“As soon as I get this project off my plate I will start working out again.”
The mindset that people can adopt around living a healthy lifestyle and attending to their self-care can really work against them. Aren’t you pretty much saying, I don’t have time to take care of myself when you make a comment similar to the one’s listed above?
This is the thing, healthy living isn’t something that you do, it is a way of being that takes your needs into account no matter what is going on. Sure, there are going to be busy times in your life but, there are always things you can do. Maybe a project is dropped on you at work and you can’t get your normal workout in. So, pay a little more attention to what you eat and go for a walk after dinner.
What are your suggestions to those that say they are to busy to take care of themselves?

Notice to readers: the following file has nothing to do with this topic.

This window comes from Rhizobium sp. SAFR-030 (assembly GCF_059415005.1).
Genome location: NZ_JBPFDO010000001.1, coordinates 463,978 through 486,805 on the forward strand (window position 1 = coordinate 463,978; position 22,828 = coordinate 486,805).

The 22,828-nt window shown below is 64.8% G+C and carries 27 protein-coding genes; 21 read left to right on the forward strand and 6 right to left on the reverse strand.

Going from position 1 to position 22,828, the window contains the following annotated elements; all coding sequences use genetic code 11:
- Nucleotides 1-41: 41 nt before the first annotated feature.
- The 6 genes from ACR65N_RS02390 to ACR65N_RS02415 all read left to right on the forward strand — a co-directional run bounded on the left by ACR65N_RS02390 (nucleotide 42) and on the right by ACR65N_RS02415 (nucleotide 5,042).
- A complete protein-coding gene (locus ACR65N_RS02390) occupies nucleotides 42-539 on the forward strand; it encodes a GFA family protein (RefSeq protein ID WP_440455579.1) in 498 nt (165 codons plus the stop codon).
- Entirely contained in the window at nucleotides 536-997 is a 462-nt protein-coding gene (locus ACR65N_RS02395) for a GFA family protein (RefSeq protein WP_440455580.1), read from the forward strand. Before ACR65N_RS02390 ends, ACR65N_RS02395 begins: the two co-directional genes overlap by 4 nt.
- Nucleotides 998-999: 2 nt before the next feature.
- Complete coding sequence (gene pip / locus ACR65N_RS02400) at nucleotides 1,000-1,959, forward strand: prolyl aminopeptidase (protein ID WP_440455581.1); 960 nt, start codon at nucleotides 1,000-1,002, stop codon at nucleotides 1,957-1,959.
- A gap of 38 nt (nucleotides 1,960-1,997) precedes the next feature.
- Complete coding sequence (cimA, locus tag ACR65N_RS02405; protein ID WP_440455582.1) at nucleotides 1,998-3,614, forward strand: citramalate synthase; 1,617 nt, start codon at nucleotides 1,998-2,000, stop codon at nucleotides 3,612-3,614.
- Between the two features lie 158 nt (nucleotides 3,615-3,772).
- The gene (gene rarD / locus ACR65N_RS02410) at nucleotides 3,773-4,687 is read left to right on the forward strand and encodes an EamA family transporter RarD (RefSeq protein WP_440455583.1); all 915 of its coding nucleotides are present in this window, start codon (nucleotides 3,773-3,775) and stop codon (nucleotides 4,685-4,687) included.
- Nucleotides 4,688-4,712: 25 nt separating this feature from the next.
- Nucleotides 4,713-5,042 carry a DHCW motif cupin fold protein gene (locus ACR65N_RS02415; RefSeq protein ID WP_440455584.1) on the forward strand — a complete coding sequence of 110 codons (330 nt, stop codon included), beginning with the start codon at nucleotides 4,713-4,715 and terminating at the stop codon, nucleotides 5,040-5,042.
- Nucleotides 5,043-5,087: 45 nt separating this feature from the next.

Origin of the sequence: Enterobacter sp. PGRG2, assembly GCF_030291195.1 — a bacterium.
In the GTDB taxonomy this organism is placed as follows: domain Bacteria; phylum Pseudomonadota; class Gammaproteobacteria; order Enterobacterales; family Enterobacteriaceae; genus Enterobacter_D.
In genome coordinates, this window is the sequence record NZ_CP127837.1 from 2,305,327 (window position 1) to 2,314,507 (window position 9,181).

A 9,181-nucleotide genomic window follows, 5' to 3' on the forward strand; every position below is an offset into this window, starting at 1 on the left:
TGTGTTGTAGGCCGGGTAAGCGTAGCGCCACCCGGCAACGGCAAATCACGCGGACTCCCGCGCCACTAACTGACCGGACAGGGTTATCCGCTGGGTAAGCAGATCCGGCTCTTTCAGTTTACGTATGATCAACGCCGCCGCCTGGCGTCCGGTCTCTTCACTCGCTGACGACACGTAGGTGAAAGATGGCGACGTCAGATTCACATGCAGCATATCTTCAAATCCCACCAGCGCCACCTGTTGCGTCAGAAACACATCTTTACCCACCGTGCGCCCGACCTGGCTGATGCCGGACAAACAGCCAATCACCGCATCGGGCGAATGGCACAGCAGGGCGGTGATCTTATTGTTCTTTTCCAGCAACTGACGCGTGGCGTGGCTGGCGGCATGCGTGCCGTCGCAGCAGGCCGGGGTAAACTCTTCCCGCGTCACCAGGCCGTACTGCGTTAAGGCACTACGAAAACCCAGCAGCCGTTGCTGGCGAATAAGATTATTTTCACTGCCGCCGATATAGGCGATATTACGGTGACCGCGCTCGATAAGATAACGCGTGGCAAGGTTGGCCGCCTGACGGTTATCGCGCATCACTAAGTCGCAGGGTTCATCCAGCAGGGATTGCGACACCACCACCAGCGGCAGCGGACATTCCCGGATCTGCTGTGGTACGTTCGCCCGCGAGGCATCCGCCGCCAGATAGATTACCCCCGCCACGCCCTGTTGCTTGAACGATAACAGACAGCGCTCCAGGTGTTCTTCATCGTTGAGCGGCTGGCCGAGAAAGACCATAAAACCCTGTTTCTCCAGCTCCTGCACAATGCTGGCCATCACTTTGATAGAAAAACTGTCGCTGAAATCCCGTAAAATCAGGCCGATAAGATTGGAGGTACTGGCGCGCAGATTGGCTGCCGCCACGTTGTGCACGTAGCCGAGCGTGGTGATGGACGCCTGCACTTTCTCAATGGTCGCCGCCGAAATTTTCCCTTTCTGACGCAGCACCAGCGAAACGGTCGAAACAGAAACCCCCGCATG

I have fond memories of block parties, BBQ and fireworks from my childhood for our 4th of July celebration. Holidays can be a pretty interesting challenge for those of us trying to live healthy lifestyles. You battle against sabotaging thoughts steeped in tradition and memories, “it’s OK to eat that extra helping of (insert what ever mayonnaise laden salad your mom makes), it’s the 4th!”
Your secret weapon, choice. So many of the decisions we make come down to that moment when you can either choose in favor of your health or go in another direction. Think about the last time you went to a restaurant, you looked at a menu and struggled a bit between the angus burger or the chicken breast wrap. You have the choice, stay in the moment, consider what you really want out of your lifestyle and choose your health.